...Marx's theory of political behavior incorporates the concept of ideology. Ideologies, or "false consciousness", are systems of ideas that affect the worker's political behavior by instilling false beliefs and self-defeating values in the worker. An ideology may instill a set of values or preferences that propel individual behavior in ways that are contrary to the individual's objective material interests. Further, ideologies modify purposive individual action by instilling a set of false beliefs about the causal properties of the social world and about how existing arrangements affect one's objective interests. Rational individuals, operating under the grip of an ideology, will undertake actions that are contrary to their objective material interests, but are fully rational given the false beliefs they hold about the social world they inhabit and their mistaken assumptions about their real interests and values. An ideology is an effective instrument, then, in shaping political behavior within a class system; it induces members of exploited classes to refrain from political action directed at overthrowing the class system. And this is indeed Marx's use of the concept; an ideology functions as an instrument of class conflict, permitting a dominant class to manipulate the political behavior of subordinate classes. It is an important task to try to identify the institutions and mechanisms through which an ideology is conveyed to a population.

Interesting how much Marx's theory of ideology sounds like the right wing's "Noise Machine," and how it relates to questions like this:

What's the matter with San Francisco?, by Andrew Leonard: Are "rich liberals" who vote for Democrats and higher taxes for themselves displaying the same irrational behavior as working-class men and women who vote for Republicans and lower taxes... for the rich?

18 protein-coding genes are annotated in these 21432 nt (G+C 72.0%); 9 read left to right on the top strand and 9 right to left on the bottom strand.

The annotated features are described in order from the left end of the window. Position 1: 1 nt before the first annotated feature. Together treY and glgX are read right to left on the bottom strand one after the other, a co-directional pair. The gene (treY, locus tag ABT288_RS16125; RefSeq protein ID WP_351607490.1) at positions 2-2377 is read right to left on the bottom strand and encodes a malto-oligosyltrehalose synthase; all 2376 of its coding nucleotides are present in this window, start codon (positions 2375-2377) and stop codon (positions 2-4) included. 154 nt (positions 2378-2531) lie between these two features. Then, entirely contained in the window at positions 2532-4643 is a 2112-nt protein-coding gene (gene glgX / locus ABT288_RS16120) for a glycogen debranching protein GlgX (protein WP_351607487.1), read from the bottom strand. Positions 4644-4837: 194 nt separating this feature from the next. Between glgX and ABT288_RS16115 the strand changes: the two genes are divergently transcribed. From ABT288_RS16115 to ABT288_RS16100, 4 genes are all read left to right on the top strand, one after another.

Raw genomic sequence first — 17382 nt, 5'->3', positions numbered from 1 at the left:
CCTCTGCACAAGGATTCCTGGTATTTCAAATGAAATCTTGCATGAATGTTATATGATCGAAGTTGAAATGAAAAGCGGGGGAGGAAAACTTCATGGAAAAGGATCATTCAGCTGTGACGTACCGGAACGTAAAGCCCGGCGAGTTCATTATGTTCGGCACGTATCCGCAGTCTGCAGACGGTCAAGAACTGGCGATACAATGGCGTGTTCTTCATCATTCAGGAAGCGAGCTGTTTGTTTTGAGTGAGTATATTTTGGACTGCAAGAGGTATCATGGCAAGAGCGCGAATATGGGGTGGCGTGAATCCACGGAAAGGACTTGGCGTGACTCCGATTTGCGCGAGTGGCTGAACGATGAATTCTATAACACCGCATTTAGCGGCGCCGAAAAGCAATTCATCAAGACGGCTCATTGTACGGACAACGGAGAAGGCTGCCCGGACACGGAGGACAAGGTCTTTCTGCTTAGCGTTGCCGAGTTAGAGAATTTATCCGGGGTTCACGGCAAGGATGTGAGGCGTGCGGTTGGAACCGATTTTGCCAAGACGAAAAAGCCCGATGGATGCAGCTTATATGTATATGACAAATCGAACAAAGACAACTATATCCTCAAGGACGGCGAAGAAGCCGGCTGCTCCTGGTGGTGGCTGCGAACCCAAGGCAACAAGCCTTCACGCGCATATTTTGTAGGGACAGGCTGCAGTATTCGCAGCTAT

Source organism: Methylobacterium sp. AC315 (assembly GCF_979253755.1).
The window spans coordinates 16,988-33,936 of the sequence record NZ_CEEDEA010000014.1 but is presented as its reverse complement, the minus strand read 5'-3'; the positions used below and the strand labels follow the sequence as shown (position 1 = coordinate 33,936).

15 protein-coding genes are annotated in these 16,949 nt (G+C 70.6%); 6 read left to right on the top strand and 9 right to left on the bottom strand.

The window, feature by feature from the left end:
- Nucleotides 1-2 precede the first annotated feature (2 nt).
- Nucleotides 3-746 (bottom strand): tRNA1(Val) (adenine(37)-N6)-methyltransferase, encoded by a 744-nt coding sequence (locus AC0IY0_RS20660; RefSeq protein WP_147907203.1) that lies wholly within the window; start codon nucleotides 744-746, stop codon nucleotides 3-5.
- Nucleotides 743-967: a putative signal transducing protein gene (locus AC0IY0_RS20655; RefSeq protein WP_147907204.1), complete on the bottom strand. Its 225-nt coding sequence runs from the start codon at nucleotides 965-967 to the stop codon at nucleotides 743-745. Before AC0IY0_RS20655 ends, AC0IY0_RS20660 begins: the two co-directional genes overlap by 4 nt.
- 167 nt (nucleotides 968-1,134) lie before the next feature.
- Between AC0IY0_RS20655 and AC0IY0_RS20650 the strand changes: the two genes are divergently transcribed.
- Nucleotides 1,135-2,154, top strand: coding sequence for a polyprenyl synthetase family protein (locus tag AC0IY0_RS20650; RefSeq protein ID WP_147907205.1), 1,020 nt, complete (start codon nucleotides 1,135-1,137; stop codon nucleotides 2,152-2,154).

Yes, says Derek Thompson, blogging at the Atlantic Business Channel (which he also produces). ...

Thompson is annoyed with Thomas Franks' argument in "What's the Matter with Kansas" suggesting that Republicans "tricked" working class voters to go against their economic self-interest by mobilizing them on social "value" issues like abortion and gay rights. Thompson's position is that liberals who believe that government will actually improve the lives of Americans with their taxpayer dollars are demonstrating their own economically irrational "values" voting behavior. ...

But to take that position seems to me to be ignoring the reality of what we've just witnessed in this country. In a time of great economic turmoil, working class voters appear to have suddenly decided that Republican "family values" aren't such a sexy turn-on after all. The latest polling indicates that only 25 percent of the country views the GOP favorably. As far as I can guess, rich liberals did not change their views of what the government economic policy should be because of the downturn, but working class voters experienced a sudden dose of "rationality."

So yeah, working class voters who voted Republican did get tricked. Either that, or they just rationally changed their mind when they saw that trickle-down economics and irresponsible deregulation was a big failure.